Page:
• New variable rate loan commitments funded in the month increased by 12.5%.
  • New fixed rate loan commitments funded rose by 71.0%, although they remained at historically low levels and were 61.7% lower than May 2023.

Average Loan Sizes

The average loan size for owner-occupier dwellings (including construction, purchase of new and existing dwellings; excluding land, alterations, and additions) remained stable at $626,000 in May 2024.

First Home Buyers

The first home buyer segment showed some weakness in May 2024:

  • Nationally, the number of new loan commitments for owner-occupier first home buyers fell 3.3% to 9,873 (seasonally adjusted), following a 2.7% rise in April. However, this figure was still 3.7% higher than May 2023.
  • All states and territories experienced declines, with the Northern Territory seeing the largest drop at 22.5%, followed by New South Wales at 7.9%.

In original terms, first home buyers accounted for:

  • 2% of owner-occupier dwelling commitments
  • 7% of total owner-occupier housing commitments (including land and alterations/additions)

State-by-state Analysis of First Home Buyers:

  • The Northern Territory had the highest proportion of first home buyers at 43.3% of owner-occupier dwelling commitments, followed by the Australian Capital Territory (40.3%) and Victoria (39.4%).
  • Queensland had the lowest proportion at 32.4%, followed closely by South Australia at 33.0%.

Implications and Outlook

The May 2024 lending indicators report paints a picture of a housing market that, while experiencing some month-to-month volatility, continues to show strength compared to the previous year. The decline in new loan commitments across various categories may suggest a cooling in the market in response to economic factors such as interest rate changes or shifts in property market dynamics.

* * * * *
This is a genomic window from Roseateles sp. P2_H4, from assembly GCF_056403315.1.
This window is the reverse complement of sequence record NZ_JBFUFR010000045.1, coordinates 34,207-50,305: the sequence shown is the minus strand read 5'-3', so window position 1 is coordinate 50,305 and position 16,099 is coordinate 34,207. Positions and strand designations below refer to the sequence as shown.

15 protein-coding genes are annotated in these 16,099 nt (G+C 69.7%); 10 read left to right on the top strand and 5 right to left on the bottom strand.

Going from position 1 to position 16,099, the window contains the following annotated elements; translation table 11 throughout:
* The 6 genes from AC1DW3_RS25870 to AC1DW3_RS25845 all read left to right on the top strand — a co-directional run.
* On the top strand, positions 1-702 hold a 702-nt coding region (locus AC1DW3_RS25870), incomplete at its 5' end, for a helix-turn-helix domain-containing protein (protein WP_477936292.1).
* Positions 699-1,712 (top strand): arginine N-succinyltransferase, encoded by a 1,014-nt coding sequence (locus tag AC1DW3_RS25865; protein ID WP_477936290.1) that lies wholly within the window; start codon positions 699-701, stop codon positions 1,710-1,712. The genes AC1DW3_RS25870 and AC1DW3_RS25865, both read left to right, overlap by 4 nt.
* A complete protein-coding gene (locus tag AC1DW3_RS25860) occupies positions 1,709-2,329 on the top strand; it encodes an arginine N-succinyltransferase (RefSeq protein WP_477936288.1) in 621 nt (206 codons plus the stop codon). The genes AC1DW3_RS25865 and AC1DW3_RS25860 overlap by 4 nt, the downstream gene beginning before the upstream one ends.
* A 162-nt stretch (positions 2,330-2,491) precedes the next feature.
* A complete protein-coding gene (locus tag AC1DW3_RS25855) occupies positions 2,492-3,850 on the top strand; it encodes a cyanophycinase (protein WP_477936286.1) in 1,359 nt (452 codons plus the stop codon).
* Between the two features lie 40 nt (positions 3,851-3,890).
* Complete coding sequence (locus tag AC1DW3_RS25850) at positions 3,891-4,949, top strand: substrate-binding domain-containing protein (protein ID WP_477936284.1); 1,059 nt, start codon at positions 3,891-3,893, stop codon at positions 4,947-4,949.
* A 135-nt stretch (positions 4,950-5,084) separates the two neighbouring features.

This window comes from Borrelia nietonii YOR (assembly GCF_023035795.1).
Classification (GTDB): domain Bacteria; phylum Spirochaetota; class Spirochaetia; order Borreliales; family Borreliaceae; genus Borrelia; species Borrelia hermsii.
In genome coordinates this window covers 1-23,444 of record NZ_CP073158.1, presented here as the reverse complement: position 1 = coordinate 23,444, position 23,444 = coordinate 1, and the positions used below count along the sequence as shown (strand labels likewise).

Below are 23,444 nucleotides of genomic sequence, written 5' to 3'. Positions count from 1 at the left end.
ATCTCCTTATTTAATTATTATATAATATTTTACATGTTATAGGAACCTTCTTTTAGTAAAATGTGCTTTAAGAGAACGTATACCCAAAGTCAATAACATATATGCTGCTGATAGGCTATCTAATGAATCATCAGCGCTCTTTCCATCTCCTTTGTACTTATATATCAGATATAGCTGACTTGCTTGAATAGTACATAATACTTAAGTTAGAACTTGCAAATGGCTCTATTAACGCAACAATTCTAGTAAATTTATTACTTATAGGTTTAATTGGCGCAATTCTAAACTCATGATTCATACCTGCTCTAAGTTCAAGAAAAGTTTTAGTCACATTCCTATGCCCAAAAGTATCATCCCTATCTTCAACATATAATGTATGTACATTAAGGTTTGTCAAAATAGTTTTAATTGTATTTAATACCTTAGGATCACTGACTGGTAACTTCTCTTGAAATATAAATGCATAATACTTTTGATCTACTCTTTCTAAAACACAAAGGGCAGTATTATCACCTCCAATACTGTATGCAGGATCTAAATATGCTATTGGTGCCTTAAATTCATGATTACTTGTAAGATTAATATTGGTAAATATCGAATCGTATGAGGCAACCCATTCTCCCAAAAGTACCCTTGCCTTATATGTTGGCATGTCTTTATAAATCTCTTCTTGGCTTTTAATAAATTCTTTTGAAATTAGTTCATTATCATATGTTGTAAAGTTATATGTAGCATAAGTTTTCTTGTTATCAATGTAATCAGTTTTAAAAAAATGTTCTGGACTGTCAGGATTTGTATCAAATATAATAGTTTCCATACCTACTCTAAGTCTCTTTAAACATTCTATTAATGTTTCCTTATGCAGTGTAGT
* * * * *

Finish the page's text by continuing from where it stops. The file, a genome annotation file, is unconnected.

The significant year-on-year growth in investor housing commitments (29.5%) is particularly noteworthy, indicating strong confidence in the property market as an investment vehicle given higher yields. This could potentially lead to increased competition for housing stock and may have further implications for housing affordability.

The sharp rise in business construction finance (38.6%) is encouraging for the commercial real estate and development sectors, although the volatility of this indicator means it should be interpreted with caution. The more stable trend increase of 1.0% provides a more reliable indication of growth in this area.

The continued decline in external refinancing activity compared to the previous year may suggest that many homeowners have already taken advantage of lower interest rates or that the benefits of refinancing are out of reach for those who can no longer service at a rate that’s high enough to be approved to refinance.

The first home buyer segment, while showing a monthly decline, remains stronger than a year ago. However, the varying proportions of first home buyers across different states and territories highlight the diverse nature of housing markets across Australia and the differing challenges faced by new entrants to the property market in various regions.

The shift towards variable rate loans and away from fixed-rate products reflects the changing interest rate environment and borrowers’ expectations of future rate movements. This trend could have implications for household budgets and financial stability if interest rates continue to rise.

In conclusion, while the May 2024 lending indicators show some signs of moderation in the housing market, the overall picture remains one of growth compared to the previous year. The varying performance across different loan types, states, and borrower categories underscores the different relative strengths and volatilities of each sector.